The early Nightmare on Elm Street films – whether they’re good (one and three) or bad (the rest) – focused on maximalist scares – full of big special effects, buckets of gore and a sneering Freddy centre-frame. In New Nightmare the scares are subtle, building upon real fears – a child’s fear of the boogeyman under the bed, or the fear of death (best seen in a fantastic funeral scene that aches with loss). Elements of the narrative are based on Heather Langenkamp’s real experiences with a stalker, and they carry an eerie realism.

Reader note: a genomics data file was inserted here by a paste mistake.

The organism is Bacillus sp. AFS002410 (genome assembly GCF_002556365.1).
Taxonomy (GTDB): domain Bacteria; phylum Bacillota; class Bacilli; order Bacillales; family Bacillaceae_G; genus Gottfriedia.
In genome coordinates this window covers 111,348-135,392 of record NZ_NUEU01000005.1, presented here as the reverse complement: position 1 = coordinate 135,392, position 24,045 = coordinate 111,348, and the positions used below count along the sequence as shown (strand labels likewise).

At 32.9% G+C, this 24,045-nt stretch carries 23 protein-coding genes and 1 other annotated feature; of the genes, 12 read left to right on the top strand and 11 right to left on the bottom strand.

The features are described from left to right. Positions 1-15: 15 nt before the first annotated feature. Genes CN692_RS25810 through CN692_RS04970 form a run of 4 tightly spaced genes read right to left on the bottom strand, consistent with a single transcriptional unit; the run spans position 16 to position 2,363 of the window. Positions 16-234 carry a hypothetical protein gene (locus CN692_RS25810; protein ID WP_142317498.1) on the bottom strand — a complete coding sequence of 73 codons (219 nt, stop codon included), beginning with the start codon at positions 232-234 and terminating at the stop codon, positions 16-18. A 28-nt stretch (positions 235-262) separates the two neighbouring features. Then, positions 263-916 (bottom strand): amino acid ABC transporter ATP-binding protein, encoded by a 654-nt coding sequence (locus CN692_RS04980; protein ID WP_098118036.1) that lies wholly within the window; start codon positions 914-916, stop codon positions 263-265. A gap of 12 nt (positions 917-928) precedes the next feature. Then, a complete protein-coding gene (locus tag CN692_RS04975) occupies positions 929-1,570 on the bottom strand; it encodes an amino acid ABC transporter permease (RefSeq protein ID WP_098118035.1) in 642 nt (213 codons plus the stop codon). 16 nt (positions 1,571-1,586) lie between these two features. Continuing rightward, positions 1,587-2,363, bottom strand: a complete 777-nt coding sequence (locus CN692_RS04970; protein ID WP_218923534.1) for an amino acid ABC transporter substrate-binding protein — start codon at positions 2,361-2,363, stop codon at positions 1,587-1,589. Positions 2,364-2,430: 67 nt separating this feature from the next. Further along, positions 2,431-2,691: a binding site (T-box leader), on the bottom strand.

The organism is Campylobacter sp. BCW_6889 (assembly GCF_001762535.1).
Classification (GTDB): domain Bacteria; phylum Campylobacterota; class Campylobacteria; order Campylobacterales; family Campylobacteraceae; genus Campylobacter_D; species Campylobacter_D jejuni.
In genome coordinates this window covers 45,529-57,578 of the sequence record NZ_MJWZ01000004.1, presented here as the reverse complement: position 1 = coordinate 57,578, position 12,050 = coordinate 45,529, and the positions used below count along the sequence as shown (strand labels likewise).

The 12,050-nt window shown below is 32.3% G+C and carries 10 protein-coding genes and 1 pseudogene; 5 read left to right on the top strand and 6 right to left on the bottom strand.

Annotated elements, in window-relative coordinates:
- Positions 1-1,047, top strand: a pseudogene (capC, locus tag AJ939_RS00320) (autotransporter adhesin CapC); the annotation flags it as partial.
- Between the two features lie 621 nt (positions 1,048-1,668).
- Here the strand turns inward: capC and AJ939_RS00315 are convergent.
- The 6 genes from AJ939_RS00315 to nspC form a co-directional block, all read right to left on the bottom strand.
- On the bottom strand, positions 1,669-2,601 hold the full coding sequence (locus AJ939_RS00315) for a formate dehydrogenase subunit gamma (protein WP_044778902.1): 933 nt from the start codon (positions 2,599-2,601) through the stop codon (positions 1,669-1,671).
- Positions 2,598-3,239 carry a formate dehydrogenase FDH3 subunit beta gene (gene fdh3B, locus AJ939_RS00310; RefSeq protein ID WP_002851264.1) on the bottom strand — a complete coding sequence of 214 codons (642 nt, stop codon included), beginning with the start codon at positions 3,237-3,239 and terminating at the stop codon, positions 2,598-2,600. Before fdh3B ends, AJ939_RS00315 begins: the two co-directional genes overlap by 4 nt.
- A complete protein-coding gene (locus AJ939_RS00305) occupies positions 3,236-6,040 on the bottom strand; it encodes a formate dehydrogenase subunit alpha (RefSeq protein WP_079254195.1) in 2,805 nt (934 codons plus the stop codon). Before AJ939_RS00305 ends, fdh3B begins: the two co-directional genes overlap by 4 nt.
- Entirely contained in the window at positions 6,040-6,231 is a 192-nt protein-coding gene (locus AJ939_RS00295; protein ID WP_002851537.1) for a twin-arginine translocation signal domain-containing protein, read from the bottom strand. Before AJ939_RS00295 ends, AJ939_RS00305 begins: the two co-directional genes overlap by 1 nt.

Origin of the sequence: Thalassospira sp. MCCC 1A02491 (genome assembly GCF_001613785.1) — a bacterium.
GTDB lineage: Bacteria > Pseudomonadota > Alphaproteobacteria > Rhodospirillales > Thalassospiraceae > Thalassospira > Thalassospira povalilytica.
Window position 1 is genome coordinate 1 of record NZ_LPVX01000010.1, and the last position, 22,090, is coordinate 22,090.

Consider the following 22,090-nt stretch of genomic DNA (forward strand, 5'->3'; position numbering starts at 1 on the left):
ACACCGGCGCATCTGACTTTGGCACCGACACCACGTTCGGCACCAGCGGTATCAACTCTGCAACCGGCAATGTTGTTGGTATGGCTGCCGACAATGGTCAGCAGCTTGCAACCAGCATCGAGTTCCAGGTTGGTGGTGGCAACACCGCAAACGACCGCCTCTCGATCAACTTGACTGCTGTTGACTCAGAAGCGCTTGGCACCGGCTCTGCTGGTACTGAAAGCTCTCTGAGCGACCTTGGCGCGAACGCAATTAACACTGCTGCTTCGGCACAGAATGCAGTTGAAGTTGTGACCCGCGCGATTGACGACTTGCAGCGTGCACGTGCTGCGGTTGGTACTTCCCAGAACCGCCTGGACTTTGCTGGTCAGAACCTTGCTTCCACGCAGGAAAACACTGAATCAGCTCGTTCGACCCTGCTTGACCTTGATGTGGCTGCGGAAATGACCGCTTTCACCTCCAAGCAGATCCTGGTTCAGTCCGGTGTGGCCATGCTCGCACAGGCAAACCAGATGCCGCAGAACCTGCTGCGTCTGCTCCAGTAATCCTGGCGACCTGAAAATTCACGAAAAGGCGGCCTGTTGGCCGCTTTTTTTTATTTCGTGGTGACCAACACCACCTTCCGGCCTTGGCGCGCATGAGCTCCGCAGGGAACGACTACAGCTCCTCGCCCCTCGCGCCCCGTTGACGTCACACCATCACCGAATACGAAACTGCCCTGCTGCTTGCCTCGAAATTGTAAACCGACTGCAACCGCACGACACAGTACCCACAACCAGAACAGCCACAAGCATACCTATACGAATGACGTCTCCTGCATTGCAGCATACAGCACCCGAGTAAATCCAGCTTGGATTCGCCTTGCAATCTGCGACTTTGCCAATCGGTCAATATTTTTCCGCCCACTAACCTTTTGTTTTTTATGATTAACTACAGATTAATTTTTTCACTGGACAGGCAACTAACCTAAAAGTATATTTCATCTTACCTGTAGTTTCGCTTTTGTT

It’s as though the film is anticipating the restrained creepiness of J-horror. It also predates the post-modern take on horror that has subsequently become popular: even to the point of having its characters find the script of the film they’re in.
The film makes the most of the Nightmare series’ history with dreams and the uncertainty of reality; it’s often unclear whether scenes are hallucinations or dreams, contributing to a pervading atmosphere of doubt and disorder.
New Nightmare isn’t perfect – the movie returns to bigger, more theatrical scares in the back stretch and is weaker for it – but it’s one of the best Nightmare films, both well-written and genuinely unnerving.